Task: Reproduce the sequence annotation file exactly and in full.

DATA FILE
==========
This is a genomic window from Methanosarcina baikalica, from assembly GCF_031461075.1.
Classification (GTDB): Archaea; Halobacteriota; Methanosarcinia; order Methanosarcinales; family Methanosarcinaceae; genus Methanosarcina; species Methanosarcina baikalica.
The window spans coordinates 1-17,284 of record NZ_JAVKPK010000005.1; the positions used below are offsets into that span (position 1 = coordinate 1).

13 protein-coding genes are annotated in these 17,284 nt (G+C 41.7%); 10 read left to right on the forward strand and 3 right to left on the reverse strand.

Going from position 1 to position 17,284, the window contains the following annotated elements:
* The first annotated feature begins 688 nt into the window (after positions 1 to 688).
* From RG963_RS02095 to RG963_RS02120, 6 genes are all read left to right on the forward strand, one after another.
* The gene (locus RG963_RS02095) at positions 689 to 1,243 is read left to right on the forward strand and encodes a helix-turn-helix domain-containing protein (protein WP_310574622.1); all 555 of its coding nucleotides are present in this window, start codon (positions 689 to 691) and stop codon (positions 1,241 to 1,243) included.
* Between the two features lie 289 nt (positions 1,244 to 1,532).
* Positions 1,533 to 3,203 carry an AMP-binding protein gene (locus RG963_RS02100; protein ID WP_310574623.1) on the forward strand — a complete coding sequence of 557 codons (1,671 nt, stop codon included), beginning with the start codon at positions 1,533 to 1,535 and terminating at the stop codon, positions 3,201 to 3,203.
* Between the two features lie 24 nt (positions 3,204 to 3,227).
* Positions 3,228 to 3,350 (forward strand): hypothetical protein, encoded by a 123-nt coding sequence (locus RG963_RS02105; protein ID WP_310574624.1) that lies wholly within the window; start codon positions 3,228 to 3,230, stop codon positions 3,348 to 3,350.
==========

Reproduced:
This is a genomic window from Methanosarcina baikalica, from assembly GCF_031461075.1.
Classification (GTDB): Archaea; Halobacteriota; Methanosarcinia; order Methanosarcinales; family Methanosarcinaceae; genus Methanosarcina; species Methanosarcina baikalica.
The window spans coordinates 1-17,284 of record NZ_JAVKPK010000005.1; the positions used below are offsets into that span (position 1 = coordinate 1).

13 protein-coding genes are annotated in these 17,284 nt (G+C 41.7%); 10 read left to right on the forward strand and 3 right to left on the reverse strand.

Going from position 1 to position 17,284, the window contains the following annotated elements:
* The first annotated feature begins 688 nt into the window (after positions 1 to 688).
* From RG963_RS02095 to RG963_RS02120, 6 genes are all read left to right on the forward strand, one after another.
* The gene (locus RG963_RS02095) at positions 689 to 1,243 is read left to right on the forward strand and encodes a helix-turn-helix domain-containing protein (protein WP_310574622.1); all 555 of its coding nucleotides are present in this window, start codon (positions 689 to 691) and stop codon (positions 1,241 to 1,243) included.
* Between the two features lie 289 nt (positions 1,244 to 1,532).
* Positions 1,533 to 3,203 carry an AMP-binding protein gene (locus RG963_RS02100; protein ID WP_310574623.1) on the forward strand — a complete coding sequence of 557 codons (1,671 nt, stop codon included), beginning with the start codon at positions 1,533 to 1,535 and terminating at the stop codon, positions 3,201 to 3,203.
* Between the two features lie 24 nt (positions 3,204 to 3,227).
* Positions 3,228 to 3,350 (forward strand): hypothetical protein, encoded by a 123-nt coding sequence (locus RG963_RS02105; protein ID WP_310574624.1) that lies wholly within the window; start codon positions 3,228 to 3,230, stop codon positions 3,348 to 3,350.